Boom-bang-a-bust Glitz of Eurovision proves too costly for some in age of austerity

Portugal and Poland drop out because winning would be disaster

The Eurovision Song Contest has always divided opinion. For some, it is a hideous parade of cringeworthy kitsch, for others it is a matter of the utmost national pride.

But increasingly, the annual festival of camp is becoming an expense too far for cash-strapped European countries trying to implement austerity measures.

With that in mind, two nations have pulled out of next year's competition, to be held in Malmo, Sweden, citing financial concerns. Sweden won last year's tournament after singer Loreen beat the Buranovskiye Babushki, a group of singing grannies from an isolated Russian village, into top spot.

According to Eurovision custom, the winners are obliged to host the next tournament, and there were rumours last year that the Spanish entrants had been told to try not to win.

Now it seems that, rather than strive for nul points, countries are finding it easier to pull out of the event altogether, with both Poland and Portugal announcing their withdrawal in the past few days.

The Portuguese national broadcaster cited financial pressure as the main reason. The country was given a £63bn bailout by the EU last year, and saw violent clashes earlier this month as protesters fought with riot police over new austerity measures.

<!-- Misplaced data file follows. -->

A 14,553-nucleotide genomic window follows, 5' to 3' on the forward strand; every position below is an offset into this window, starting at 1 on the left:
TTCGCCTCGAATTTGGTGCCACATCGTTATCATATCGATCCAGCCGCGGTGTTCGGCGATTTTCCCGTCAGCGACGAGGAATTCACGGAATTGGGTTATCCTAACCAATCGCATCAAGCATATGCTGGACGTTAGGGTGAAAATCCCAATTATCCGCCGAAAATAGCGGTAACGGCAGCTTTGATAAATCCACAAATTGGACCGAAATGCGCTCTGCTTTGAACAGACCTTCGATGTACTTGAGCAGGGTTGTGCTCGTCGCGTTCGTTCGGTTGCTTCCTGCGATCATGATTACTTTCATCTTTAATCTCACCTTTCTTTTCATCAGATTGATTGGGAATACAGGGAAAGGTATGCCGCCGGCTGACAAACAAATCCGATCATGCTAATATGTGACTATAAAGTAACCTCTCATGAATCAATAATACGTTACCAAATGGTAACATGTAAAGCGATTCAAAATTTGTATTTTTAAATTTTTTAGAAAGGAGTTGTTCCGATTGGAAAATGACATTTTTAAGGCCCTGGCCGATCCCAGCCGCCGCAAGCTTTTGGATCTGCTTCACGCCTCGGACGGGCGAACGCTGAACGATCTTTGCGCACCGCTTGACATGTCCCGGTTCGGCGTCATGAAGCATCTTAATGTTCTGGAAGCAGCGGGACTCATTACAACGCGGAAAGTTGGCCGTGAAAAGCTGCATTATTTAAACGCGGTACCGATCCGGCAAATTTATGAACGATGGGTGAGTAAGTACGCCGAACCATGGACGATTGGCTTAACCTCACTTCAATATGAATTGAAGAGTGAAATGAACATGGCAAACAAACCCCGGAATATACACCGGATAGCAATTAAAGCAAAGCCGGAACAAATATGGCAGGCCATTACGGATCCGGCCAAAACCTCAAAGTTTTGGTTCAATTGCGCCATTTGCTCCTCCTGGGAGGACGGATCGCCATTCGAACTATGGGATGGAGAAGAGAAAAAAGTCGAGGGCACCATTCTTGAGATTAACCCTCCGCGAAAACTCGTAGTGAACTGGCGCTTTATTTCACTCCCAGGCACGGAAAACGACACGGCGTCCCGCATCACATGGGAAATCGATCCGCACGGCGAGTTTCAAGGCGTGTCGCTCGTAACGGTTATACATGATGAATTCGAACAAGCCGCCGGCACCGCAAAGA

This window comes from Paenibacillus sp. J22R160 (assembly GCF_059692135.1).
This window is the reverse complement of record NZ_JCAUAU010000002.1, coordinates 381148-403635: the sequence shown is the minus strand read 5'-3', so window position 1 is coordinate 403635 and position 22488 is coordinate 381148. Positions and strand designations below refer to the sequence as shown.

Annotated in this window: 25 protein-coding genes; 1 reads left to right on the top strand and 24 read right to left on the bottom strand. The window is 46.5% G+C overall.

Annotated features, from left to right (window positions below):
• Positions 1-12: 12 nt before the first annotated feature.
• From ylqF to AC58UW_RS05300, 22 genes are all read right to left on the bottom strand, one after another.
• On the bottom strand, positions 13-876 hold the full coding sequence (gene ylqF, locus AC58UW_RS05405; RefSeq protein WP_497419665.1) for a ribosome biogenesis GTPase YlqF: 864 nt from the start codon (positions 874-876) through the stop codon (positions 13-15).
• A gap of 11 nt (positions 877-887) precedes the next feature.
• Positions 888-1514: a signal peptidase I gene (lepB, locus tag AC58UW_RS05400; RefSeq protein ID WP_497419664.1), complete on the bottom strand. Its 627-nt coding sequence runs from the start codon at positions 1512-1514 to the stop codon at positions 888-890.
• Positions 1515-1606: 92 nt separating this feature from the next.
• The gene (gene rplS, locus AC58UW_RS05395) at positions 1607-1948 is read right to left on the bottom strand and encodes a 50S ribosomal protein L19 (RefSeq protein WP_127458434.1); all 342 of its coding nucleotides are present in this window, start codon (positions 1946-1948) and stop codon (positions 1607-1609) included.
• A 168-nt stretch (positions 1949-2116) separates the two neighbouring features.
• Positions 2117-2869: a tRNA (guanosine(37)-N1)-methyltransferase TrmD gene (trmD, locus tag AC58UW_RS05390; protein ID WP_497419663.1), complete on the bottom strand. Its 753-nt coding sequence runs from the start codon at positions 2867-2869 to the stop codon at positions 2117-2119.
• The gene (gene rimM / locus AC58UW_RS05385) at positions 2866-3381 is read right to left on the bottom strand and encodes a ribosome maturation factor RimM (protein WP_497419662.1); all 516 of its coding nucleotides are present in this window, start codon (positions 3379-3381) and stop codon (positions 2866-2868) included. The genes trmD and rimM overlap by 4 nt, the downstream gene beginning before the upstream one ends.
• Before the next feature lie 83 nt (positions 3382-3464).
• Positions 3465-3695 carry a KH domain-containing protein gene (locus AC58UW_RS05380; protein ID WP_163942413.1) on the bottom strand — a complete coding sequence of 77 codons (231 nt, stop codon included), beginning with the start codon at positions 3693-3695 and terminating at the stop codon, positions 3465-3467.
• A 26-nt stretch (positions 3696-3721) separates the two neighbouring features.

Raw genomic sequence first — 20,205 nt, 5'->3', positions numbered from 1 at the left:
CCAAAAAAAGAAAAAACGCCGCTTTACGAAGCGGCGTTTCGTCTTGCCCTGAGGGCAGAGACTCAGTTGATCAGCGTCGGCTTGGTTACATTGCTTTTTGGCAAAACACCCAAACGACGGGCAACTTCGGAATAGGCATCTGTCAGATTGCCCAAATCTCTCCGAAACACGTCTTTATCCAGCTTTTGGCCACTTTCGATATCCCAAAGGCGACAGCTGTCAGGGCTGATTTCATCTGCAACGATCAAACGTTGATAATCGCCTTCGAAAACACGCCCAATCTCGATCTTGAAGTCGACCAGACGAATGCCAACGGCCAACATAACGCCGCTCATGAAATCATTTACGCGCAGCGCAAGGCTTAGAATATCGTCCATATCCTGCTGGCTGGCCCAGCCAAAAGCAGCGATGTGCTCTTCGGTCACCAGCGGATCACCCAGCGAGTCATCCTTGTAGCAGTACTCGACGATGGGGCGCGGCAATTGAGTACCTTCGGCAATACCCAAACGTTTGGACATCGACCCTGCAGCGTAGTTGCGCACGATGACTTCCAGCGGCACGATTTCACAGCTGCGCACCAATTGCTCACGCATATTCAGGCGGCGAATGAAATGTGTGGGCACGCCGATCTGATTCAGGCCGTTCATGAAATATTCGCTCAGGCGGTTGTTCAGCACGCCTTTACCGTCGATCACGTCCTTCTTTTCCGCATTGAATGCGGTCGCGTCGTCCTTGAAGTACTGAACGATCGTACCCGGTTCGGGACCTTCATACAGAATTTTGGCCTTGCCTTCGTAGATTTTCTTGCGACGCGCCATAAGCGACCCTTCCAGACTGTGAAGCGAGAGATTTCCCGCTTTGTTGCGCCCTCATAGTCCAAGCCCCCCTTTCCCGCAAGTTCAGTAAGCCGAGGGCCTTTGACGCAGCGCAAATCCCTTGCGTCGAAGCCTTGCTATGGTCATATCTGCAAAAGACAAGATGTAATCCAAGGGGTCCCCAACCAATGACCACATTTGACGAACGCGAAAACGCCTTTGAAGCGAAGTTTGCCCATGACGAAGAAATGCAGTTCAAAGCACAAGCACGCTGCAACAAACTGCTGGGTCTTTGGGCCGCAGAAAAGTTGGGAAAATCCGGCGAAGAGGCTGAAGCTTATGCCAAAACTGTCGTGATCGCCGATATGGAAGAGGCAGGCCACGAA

Amid the spending cuts, hosting a Eurovision Song Contest is the last thing that Lisbon needs. Given that the country has never finished above sixth place in the whole history of the competition, the government probably had little to worry about, but is clearly not going to take any chances.

Poland skipped last year's contest and has made the same decision again, citing financial pressures after its co-hosting of the European football championships this summer.

While for eurozone countries feeling the economic squeeze, hosting a Eurovision Song Contest is the last thing their governments want to splash out on, in recent years former Soviet countries have shown how seriously they take the contest.

When the Russian singer Dima Bilan won Eurovision in 2008, he was personally congratulated by Vladimir Putin, who promised a special show the next year. The Moscow Eurovision, which at the time was thought to have been the most expensive in history, was estimated to have cost around £25m to host, while the following year in Oslo came in at around £23m.

Last year's tournament in Baku dwarfed these figures, however.

Oil-rich Azer-baijan built the Crystal Hall, a concert arena seating 23,000, specially for Eurovision, and the event became something of a national rallying point. The President's wife was the head of the organising committee, and a huge PR campaign was launched to promote the country through Eurovision.

Critics said that the dictatorial government of President Ilham Aliyev used the glitz of Eurovision to mask serious human rights issues. Unofficial estimates said the Baku government may have spent up to £500m.

In the current climate, these are expenses to which Portugal and Poland have decided they can ill afford to risk exposing themselves.

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